29 Apr 2020
The longer we remain in physical isolation, in a world where food courts, cinemas and retail stores have closed their doors indefinitely, a visit to the local shopping centre - to “pop in for a few things” - increasingly feels like a vague memory.
When we reflect, the shopping memories we have are often tangled up with the hustle of getting from point A to point B; often done after leaving work, dealing with traffic or before a daycare pickup. We would then quickly move on to the next part of the day and the whole experience would evaporate, failing to make an imprint.
Enter Burwood Brickworks by Frasers Property Australia, a development that leaves a lasting impression while aiming to be the world’s most sustainable shopping centre.
In 2015 environmental architect Stephen Choi approached Frasers Property to partner with The Living Future Institute to launch Australia’s first Living Building Challenge® Design Competition. Stephen had the old Burwood Brickworks site, 19km east of Melbourne’s CBD, in mind to home the project.
“I was looking for a building typology and a location that was for the everyday person. This was the reason we chose Burwood Brickworks in the end, because it’s perfect – it’s an everyday place for everyday people but completely different to anything anyone would have seen,” says Stephen.
The design competition itself was different, and ambitious. It aimed to show how the Living Building Challenge® could be achieved, the brief calling for ideas that could “dramatically raise the bar from a paradigm of doing ‘less harm’ to one in which we view our role as steward and co-creator of a true ‘living future.’”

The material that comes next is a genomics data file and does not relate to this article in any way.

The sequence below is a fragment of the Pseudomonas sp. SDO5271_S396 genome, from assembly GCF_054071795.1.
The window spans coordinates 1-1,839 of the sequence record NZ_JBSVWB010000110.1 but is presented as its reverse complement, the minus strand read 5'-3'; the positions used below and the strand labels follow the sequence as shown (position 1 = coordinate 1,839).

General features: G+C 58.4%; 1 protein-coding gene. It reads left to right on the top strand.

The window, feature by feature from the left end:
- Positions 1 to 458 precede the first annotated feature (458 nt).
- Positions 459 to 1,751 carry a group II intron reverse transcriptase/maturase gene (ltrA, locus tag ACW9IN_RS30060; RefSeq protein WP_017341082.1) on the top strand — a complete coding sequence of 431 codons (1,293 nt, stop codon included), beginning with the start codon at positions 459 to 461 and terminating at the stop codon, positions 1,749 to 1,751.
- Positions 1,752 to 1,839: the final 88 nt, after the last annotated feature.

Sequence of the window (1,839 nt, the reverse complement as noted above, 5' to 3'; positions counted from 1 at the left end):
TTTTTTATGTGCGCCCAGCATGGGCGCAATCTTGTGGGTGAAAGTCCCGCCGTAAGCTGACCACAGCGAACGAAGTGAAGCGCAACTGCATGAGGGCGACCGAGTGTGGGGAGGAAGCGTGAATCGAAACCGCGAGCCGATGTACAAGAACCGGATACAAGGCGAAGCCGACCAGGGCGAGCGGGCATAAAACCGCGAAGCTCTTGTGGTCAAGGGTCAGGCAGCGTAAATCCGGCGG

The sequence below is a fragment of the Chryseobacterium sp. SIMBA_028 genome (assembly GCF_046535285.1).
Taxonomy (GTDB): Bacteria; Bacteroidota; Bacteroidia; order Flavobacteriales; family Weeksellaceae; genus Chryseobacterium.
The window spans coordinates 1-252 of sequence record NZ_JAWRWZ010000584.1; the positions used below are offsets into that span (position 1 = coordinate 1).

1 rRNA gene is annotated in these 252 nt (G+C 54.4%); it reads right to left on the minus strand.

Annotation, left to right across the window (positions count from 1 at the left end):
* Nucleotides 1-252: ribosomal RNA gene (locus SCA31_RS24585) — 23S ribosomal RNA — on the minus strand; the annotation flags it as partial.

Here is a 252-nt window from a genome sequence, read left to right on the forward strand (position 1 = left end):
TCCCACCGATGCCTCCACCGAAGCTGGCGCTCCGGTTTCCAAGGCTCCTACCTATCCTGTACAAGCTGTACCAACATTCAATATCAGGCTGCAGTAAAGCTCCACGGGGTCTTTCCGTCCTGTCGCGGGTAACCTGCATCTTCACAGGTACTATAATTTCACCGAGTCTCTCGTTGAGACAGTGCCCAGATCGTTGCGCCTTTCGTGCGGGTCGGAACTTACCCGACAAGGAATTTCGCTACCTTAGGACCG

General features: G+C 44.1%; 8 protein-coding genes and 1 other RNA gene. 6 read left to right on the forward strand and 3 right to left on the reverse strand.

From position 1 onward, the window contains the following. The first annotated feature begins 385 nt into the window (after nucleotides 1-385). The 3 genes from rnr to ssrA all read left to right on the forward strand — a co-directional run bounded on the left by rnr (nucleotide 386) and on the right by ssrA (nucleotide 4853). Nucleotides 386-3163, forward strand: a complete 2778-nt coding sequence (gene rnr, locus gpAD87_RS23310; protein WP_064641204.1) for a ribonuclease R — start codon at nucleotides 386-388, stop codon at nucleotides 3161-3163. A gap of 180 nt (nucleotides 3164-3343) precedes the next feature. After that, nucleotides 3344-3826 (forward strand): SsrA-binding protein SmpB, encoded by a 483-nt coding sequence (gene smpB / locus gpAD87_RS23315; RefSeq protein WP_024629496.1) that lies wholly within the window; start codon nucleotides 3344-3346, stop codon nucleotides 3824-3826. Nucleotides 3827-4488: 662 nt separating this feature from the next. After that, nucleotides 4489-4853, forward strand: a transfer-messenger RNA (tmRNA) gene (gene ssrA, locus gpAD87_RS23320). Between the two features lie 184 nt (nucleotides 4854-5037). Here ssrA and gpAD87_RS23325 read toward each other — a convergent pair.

Behind the scenes the project is naturally powered and sends a surplus of energy back to the grid. All grey and black water is captured, treated and recycled on site and it achieves a 6 Star Green Star Design and As-Built rating. But the real magic happens as the visitor enters Burwood Brickworks for an everyday shop and senses are captivated by the natural world, helping the mind to settle into the here and now.
“We really focused hard on the fundamentals: natural daylight, direct sunlight in the right places, access to fresh air, the feeling of the breeze… some aspects aren’t visual, there’s a smell scape and a sound scape, lots of different textures and materials you find in the natural world and this has been proliferated throughout the entire building,” says Stephen.
In 1984, biophilia was defined by Edward O Wilson as, “the urge to affiliate with other forms of life.” The project addresses that basic human desire with an expansive rooftop urban farm that crowns the centre. Fruit trees line the carpark and 20 percent of the retail space is dedicated to agriculture.
Jack Davis, Senior Development Manager, Retail, says these features bring endless environmental, social and financial benefits, “the farm has brought in another wave of customers to the centre who want to physically connect with nature, look at fruit and veg being grown and get their hands dirty in a very urban environment.”
“People want to come out of their houses to be in touch with nature and we’re providing them this opportunity in a place they wouldn’t normally expect: their local shopping centre. It’s provided the community with something that’s really elevated, something they’ve been craving,” says Jack.
A gift of isolation is the time to reimagine; to review our wants and needs and rethink old methods and systems so we do more good than harm as we recover and build back for future generations.
Burwood Brickworks provides a preview into the future of the retail experience and is a living example of how green developments can serve both the environment and its community.
Stephen Choi is a guest speaker at the upcoming Green Building Day on 16 June. Stephen is Project Architect and global Living Building Challenge® expert whose work has included the development of environmental assessment methods, designing and managing buildings and, embedding sustainable development into educational curriculum.
This article is the first of a two-piece series about Burwood Brickworks. Part two explores how large-scale green projects like Burwood Brickworks can be made viable and how their features impact future developments, read it here. You can also follow us on Instagram to see more images of this unique project.
Images: Dianne Snape